In still other embodiments, the inventive methods is a method for malting a foamy solids-stabilized emulsion, comprising: forming a solids-stabilized emulsion, said solids-stabilized emulsion comprising oil as a first liquid, droplets of a second liquid suspended in said oil, and solid particles that are insoluble in both of said oil and said second liquid; dissolving a gas in said oil to form a solids-stabilized emulsion having an oil phase comprising dissolved gas; and exposing said solids-stabilized emulsion having an oil phase comprising dissolved gas to a pressure that is sufficiently low to permit evolution of at least a portion of said gas from said oil phase to form gas bubbles in said oil. In one or more embodiments, the invention is any of the above-described embodiments wherein said second liquid comprises water. In one or more embodiments, the invention is any of the above-described embodiments wherein said second liquid comprises water as the majority component. In one or more embodiments, the invention is any of the above-described embodiments wherein said pressurized gas is selected from the group consisting of nitrogen, methane, and flue gas, and combinations thereof. In one or more embodiments, the invention is any of the above-described embodiments wherein water comprises at least about sixty volume percent of said solids-stabilized emulsion or at least about seventy volume percent of said solids-stabilized emulsion.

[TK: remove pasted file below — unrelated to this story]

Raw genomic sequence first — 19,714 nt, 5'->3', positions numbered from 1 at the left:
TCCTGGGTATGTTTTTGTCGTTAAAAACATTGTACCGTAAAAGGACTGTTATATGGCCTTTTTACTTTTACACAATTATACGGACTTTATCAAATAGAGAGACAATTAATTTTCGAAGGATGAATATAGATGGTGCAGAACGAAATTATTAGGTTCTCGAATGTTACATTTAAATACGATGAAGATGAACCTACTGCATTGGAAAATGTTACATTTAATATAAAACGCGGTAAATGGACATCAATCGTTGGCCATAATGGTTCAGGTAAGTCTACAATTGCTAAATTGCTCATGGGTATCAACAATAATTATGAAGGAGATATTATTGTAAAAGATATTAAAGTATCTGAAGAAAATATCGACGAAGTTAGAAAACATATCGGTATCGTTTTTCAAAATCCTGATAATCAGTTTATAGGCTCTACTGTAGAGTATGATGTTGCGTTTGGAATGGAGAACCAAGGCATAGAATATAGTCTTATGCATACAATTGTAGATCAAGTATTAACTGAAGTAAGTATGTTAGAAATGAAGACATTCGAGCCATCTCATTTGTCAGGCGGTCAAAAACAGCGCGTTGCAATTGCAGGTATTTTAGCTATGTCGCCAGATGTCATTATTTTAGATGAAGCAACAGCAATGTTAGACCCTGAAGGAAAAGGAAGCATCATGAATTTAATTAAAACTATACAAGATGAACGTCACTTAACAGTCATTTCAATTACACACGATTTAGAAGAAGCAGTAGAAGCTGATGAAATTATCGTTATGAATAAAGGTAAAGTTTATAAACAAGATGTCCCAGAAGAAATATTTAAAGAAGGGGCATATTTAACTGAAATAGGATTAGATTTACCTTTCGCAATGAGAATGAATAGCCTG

In yet other embodiments, the inventive method is a method for producing hydrocarbons from a subterranean formation comprising: forming an oil-external emulsion, said oil-external emulsion having water droplets and gas bubbles stabilized therein as internal phases by sub-micron size solid particles, wherein said gas bubbles are formed in situ within said subterranean formation; using said oil-external emulsion in said subterranean formation as a drive fluid to drive said hydrocarbons toward one or more production wells; and recovering said hydrocarbons from said subterranean formation. In one or more further embodiments, the invention is any of the above-described embodiments or other embodiments disclosed herein, wherein said gas bubbles have a maximum diameter that is less than the mean pore throat diameter of said subterranean formation. In one or more embodiments, the invention is any of the above-described embodiments or other embodiments disclosed herein, wherein said gas bubbles have a maximum diameter of about 50 microns or less, or about 40 microns or less, or about 30 microns or less, or about 20 microns or less, or about 15 microns or less, or about 10 microns or less. In still further embodiments, the invention is any of the above-described embodiments or any other embodiments disclosed herein, wherein said oil-external emulsion comprises a sufficient amount of a dissolved gas to reduce the viscosity of said oil-external emulsion to less than about ten times, or less than about five times, or less than about two times the viscosity of said hydrocarbons. In yet further embodiments, the present invention is a method for producing hydrocarbons from a subterranean formation comprising: forming an oil-external emulsion, said oil-external emulsion having water droplets and gas bubbles stabilized therein as internal phases by sub-micron size solid particles, wherein said gas bubbles are formed in situ within said subterranean formation; using said oil-external emulsion in said subterranean formation as a drive fluid to drive said hydrocarbons toward one or more production wells; and recovering said hydrocarbons from said subterranean formation, wherein the volume of oil in said oil-external emulsion is within the range of approximately 5% to 40% by volume, or 5% to 35% by volume, or 5% to 30% by volume, 5% to 25% by volume, or 5% to 20% by volume at reservoir flooding pressure. Further, in any of the embodiments described herein, the volume of oil in said oil-external emulsion may be a volume percentage falling within a range having a low end point of approximately 5%, 10%, 15%, 20%, 25%, 30%, or 35% and a high end point of approximately 10%, 15%, 20%, 25%, 30%, 35%, or 40%, said high end point always being greater than said low end point, of course.